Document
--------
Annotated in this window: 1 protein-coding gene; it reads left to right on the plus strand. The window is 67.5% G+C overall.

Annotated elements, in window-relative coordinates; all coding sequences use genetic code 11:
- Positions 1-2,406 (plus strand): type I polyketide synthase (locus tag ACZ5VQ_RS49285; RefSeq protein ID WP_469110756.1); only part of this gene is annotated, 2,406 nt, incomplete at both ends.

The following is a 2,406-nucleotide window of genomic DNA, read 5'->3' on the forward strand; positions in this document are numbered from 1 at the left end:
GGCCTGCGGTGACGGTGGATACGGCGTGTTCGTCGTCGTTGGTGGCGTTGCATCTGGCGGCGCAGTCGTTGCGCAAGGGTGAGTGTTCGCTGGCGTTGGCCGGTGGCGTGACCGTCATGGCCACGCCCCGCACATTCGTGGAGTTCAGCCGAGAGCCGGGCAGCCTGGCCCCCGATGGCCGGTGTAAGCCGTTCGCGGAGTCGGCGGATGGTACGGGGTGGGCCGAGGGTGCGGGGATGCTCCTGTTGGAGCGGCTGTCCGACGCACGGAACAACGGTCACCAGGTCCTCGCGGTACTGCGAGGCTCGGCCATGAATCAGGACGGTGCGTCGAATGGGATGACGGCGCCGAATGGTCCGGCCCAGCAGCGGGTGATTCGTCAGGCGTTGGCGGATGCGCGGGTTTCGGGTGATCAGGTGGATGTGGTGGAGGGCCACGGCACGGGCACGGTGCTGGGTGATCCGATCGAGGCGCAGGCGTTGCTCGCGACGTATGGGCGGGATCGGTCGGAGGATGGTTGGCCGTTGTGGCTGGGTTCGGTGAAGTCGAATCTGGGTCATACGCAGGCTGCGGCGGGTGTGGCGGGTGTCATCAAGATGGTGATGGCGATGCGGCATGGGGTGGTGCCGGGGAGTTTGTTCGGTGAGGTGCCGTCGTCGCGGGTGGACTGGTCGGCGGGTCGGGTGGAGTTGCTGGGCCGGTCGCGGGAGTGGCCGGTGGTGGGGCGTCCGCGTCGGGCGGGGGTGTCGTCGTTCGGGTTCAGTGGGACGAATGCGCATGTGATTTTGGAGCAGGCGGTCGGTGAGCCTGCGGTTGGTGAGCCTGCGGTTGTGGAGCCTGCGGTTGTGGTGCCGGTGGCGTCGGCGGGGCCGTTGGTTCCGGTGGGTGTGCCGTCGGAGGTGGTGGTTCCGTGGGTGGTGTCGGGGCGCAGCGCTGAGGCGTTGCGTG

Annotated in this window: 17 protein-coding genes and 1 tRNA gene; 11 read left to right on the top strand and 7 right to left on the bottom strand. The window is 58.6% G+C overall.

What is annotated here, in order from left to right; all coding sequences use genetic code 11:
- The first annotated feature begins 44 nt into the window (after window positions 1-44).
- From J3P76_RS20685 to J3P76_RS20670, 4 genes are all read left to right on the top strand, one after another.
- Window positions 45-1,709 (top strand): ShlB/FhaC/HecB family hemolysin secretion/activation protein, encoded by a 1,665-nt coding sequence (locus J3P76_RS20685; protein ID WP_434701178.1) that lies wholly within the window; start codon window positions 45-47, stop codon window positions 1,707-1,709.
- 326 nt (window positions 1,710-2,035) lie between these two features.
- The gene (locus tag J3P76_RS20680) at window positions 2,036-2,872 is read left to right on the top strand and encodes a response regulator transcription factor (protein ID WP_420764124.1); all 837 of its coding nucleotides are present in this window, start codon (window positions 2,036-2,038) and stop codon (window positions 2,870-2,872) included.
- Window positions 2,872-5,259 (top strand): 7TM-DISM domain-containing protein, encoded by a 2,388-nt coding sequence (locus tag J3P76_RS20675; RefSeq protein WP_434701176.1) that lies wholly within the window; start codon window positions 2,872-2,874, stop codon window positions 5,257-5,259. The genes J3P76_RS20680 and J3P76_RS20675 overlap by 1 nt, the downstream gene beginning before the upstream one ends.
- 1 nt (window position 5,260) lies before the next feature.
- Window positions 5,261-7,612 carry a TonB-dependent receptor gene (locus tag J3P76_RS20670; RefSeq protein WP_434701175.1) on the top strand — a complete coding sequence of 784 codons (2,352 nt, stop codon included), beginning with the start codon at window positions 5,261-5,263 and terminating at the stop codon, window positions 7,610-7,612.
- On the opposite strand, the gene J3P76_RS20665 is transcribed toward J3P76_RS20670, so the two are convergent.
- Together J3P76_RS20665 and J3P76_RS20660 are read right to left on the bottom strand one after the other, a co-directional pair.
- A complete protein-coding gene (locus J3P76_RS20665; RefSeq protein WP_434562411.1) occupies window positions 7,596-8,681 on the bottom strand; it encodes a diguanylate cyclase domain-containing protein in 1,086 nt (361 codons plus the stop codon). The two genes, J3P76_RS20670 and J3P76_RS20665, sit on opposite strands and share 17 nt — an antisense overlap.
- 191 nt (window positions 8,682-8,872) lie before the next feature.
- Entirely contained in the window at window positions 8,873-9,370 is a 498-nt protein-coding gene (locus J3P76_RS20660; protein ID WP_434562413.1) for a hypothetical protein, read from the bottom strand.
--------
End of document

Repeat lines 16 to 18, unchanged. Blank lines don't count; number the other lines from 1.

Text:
- On the opposite strand, the gene J3P76_RS20665 is transcribed toward J3P76_RS20670, so the two are convergent.
- Together J3P76_RS20665 and J3P76_RS20660 are read right to left on the bottom strand one after the other, a co-directional pair.
- A complete protein-coding gene (locus J3P76_RS20665; RefSeq protein WP_434562411.1) occupies window positions 7,596-8,681 on the bottom strand; it encodes a diguanylate cyclase domain-containing protein in 1,086 nt (361 codons plus the stop codon). The two genes, J3P76_RS20670 and J3P76_RS20665, sit on opposite strands and share 17 nt — an antisense overlap.